Adeela Suleman traverses a narrow space between several paradoxes both structurally and thematically in her new body of work titled “I Had no Choice but to Hear You”. These dichotomies are existential as well as physical and the tension between them makes for some high drama. But it needs to be seen whether the drama is purposeful enough for the success of a show or if a critical, intellectual distancing is more imperative.
The oeuvre consists of gurneys and IV stands which detract slightly from Suleman’s previous usage of more ubiquitous objects like kettles and drain covers because the objects in this case arrive imbued with the connotations of wounding and suffering. But Suleman misappropriates the objects by flattening the gurney, pinning it to the wall and embroidering it heavily, while making exotic floor lamps of the IV stands. Then in her inimitable method of beautification, she proceeds to layer the works with ornamentational detailing; the gurney is covered with a beautiful damask patterned with the curtain of dead birds; and the lamps are embellished with Islamic geometrical patterning and metal roses, all of which Suleman says are found objects pre-constructed for other usage. This disparate imagery is further intensified by the use of coiling snakes styled as arabesque motifs or in the recreation of the logo for western medical associations that uses the Rod of Asclepius as its symbol for healing. The metaphor is further accentuated by medical datum that uses snake venom for the treatment of several diseases. In Suleman’s narrative the snake is the epitome of evil that exists in the human psyche.
Suleman’s use of the curtained dead birds each simulating a hand gun, has been re-defined in the form of a massive chandelier. Titled Fly My Pretties and formulated through a series of latticed cubes through which light is emitted the wall hanging throws a myriad shadows on the surrounding walls thus enhancing the space. Without these shadows the room is just four walls and audiences are relegated to passive spectatorship. With it, a participatory arena is constructed in which viewers are prompted to engage more actively with the works. But it is still not an adequately immersive experience and how much we are to engage with the works is left to be defined individually. The psychological exploration which is the goal of the informed viewer is restricted in Suleman’s works simply because she puts the canonical methods of viewing back into the objects she creates. The gurney which could have proved just as effective in its upright functional position instead takes the place of the traditional canvas on the wall and removes it from the experiential realm of the viewer.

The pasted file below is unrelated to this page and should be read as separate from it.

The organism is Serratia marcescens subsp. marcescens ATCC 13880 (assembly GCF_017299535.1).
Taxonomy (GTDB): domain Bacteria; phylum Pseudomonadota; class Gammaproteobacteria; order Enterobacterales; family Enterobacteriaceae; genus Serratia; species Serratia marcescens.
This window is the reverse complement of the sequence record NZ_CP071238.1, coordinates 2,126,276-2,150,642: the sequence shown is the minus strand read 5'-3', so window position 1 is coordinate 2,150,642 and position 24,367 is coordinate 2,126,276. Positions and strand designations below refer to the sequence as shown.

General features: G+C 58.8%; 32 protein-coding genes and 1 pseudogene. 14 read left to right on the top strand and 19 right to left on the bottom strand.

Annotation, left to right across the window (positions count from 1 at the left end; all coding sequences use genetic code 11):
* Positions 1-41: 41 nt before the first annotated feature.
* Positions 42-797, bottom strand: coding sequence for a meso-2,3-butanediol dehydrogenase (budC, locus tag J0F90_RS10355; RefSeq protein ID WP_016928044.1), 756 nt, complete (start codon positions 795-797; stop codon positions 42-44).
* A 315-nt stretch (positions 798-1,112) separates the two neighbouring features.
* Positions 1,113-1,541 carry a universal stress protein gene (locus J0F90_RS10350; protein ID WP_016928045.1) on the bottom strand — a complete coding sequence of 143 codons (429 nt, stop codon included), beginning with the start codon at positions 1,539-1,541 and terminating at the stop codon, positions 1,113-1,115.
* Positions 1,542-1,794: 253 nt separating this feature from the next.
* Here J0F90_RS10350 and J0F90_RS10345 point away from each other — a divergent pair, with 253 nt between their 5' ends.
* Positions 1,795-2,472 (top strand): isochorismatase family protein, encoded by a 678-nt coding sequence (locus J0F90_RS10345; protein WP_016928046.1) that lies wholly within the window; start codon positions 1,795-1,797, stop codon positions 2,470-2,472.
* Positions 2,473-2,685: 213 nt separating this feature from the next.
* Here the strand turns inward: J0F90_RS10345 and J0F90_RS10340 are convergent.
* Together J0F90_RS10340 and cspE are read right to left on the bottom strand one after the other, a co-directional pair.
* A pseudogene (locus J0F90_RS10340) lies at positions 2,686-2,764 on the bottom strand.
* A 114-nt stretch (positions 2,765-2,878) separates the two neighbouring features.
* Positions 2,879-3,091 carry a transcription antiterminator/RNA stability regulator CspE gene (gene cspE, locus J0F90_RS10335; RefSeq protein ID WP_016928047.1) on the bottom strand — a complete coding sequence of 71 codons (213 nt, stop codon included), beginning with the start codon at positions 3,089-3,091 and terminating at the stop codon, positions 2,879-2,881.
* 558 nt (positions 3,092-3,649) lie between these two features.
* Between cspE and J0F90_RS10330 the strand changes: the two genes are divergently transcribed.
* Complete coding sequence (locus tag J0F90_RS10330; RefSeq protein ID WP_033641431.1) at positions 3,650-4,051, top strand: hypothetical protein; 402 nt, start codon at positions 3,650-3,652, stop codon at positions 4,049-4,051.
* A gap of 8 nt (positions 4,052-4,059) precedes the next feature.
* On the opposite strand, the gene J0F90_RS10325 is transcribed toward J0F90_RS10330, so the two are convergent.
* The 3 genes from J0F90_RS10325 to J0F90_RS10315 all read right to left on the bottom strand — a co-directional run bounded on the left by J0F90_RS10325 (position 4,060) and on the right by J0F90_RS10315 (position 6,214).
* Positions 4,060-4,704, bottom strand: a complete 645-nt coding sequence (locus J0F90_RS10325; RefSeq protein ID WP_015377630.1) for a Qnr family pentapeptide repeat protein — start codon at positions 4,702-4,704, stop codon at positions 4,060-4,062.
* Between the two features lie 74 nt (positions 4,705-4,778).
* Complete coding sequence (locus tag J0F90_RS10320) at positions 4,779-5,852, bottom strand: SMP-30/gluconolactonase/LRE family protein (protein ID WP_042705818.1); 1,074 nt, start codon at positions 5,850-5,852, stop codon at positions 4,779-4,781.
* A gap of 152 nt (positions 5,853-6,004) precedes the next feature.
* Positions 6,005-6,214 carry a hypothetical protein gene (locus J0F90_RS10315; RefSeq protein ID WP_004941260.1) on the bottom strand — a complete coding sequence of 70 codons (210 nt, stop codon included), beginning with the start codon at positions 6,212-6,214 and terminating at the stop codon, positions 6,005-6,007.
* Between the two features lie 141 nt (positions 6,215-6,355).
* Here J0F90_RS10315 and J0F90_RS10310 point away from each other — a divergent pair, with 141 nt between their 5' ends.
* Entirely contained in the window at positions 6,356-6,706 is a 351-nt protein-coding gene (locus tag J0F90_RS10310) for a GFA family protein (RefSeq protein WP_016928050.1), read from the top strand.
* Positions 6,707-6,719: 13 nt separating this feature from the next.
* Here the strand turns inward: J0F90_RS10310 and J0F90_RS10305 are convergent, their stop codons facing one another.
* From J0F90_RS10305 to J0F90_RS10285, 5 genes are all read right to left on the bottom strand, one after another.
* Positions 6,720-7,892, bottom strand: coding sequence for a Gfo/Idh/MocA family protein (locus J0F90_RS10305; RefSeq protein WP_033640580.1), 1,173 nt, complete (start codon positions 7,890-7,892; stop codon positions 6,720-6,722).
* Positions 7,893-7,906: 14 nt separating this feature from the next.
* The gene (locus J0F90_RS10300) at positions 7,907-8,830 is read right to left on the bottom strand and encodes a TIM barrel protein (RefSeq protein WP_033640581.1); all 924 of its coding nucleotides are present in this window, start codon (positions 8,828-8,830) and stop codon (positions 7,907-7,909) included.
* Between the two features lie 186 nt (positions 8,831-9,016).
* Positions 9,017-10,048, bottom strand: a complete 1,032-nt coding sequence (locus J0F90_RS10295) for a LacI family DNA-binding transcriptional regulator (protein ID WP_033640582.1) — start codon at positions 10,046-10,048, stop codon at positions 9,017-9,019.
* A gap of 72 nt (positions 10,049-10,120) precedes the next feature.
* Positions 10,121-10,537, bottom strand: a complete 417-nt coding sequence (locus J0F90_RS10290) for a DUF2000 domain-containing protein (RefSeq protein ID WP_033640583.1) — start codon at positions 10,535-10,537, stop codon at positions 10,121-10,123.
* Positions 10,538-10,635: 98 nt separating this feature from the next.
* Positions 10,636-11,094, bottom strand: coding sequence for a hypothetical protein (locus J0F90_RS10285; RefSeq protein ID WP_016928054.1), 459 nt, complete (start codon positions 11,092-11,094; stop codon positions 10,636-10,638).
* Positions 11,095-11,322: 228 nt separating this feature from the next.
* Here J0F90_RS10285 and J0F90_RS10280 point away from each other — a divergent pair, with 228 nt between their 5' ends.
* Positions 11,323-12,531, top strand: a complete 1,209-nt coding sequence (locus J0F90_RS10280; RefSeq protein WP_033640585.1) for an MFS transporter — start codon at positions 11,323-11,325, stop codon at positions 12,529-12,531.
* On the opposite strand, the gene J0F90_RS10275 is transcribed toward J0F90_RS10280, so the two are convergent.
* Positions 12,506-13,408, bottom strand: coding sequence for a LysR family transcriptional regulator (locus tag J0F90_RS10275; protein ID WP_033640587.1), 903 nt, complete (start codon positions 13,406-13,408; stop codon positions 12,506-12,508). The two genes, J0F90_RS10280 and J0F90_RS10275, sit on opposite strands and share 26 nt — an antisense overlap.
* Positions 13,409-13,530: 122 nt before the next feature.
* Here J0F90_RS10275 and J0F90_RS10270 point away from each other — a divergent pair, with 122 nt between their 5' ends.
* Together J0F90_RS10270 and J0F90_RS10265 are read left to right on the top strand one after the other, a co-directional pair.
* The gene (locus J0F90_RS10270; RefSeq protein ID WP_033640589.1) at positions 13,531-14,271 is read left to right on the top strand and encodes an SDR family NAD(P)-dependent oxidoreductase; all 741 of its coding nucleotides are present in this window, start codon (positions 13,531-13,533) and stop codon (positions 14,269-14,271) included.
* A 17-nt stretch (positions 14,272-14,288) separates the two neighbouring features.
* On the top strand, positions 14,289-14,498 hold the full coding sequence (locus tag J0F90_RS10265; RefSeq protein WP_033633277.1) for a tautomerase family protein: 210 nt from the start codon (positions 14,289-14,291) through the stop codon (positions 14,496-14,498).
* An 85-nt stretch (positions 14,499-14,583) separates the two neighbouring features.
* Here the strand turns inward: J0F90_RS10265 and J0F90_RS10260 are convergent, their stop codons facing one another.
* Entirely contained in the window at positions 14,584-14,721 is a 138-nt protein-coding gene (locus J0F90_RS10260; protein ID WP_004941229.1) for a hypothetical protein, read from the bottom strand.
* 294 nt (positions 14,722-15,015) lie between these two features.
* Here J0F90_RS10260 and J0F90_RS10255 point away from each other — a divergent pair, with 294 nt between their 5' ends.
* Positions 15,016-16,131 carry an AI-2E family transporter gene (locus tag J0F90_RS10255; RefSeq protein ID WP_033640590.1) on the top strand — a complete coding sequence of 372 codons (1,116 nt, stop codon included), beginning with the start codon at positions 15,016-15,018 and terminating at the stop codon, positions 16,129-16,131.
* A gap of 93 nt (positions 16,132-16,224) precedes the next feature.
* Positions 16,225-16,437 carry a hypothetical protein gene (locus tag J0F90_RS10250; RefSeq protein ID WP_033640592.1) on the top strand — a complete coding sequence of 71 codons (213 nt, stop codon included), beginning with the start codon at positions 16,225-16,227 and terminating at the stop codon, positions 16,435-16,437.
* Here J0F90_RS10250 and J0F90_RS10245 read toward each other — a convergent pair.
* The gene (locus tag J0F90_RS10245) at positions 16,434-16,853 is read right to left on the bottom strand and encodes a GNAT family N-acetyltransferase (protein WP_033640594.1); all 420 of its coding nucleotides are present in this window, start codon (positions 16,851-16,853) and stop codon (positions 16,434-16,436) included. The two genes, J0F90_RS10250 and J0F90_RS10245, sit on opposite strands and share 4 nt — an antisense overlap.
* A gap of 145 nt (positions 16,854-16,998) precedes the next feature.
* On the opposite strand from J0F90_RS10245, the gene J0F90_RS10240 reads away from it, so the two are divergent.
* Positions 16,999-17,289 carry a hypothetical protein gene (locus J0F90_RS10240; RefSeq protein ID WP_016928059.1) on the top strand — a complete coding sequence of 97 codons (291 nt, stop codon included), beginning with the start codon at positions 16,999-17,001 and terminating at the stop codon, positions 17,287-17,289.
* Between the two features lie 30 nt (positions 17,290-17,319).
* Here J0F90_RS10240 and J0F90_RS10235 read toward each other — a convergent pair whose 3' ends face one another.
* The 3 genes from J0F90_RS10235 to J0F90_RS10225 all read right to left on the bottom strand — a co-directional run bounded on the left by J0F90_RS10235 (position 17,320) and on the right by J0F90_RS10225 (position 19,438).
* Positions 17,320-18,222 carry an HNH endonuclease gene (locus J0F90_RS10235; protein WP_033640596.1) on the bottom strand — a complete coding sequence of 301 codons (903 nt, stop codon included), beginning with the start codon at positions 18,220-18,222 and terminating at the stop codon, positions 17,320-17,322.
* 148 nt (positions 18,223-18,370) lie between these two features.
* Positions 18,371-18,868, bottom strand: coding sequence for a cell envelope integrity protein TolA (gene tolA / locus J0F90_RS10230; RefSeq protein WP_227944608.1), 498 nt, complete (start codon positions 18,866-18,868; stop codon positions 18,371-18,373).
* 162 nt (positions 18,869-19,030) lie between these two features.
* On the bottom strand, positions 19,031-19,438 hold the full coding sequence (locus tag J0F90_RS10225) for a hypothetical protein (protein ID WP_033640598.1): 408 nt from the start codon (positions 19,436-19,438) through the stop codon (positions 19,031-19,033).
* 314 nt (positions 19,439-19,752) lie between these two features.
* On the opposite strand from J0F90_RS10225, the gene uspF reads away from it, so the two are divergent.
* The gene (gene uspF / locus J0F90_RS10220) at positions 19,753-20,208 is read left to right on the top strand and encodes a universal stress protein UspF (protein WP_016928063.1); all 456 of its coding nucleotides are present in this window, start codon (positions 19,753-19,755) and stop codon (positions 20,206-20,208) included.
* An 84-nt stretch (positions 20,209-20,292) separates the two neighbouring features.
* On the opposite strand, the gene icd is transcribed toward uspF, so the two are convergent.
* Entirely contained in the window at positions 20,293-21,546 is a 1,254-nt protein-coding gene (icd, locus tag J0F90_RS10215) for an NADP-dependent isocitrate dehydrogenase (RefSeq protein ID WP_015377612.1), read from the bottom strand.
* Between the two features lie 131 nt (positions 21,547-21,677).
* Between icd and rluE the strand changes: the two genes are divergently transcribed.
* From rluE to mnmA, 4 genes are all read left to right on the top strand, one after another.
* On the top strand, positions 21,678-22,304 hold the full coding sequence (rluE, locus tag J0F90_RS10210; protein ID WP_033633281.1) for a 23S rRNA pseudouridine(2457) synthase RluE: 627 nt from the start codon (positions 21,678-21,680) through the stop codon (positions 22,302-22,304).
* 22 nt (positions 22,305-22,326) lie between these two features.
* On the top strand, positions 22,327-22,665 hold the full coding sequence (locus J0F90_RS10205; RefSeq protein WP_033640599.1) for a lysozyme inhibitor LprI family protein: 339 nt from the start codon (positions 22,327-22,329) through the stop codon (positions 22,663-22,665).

But in many ways doing it differently is what distinguishes post-modernism from previous isms. There are no rules of engagement in installation art says Suleman and objects at being slotted or pigeonholed.
Then there’s the decorative element in Suleman’s work. For some the enchanting craftsmanship is enough to captivate, enthrall and stimulate unabashed glee, a sentiment most rare in contemporary art viewing. For others, the adornment is a trigger for skepticism reinforced by Gombrich‘s unforgettable truism that “the beauty of the picture does not lie in the beauty of its subject matter” after he offers a disclaimer about the nebulous benchmark of beauty. But Suleman manages to retain the crackling tension of the larger existential conflict between good and evil through the imagery of the embellishments which she says she is happy to obtain from sources as diverse as pop culture to traditional motif-making. She makes beauty the front for her own grief at the environment she lives within and a façade for the ugliness of the world in order that she may protect her children from it as long and as far as is possible.
This is the essence of Suleman’s thematic structure. She says “The work is an introspectively critical comment on my facility to ignore the rupture around me and continue my daily existence with some degree of lightheartedness within my self-made cocoon for the sake of providing normalcy in my children’s lives”. But in all fairness, as Gemma Sharpe points out, “Suleman engages with her environment without aloofness or detachment by the very nature of her work process”. She leaves the safety of her studio to work with the artisans whom she has trained over the years, in their surroundings and thus traverses the disparities of social structure, class and income that have carved up the city so divisively.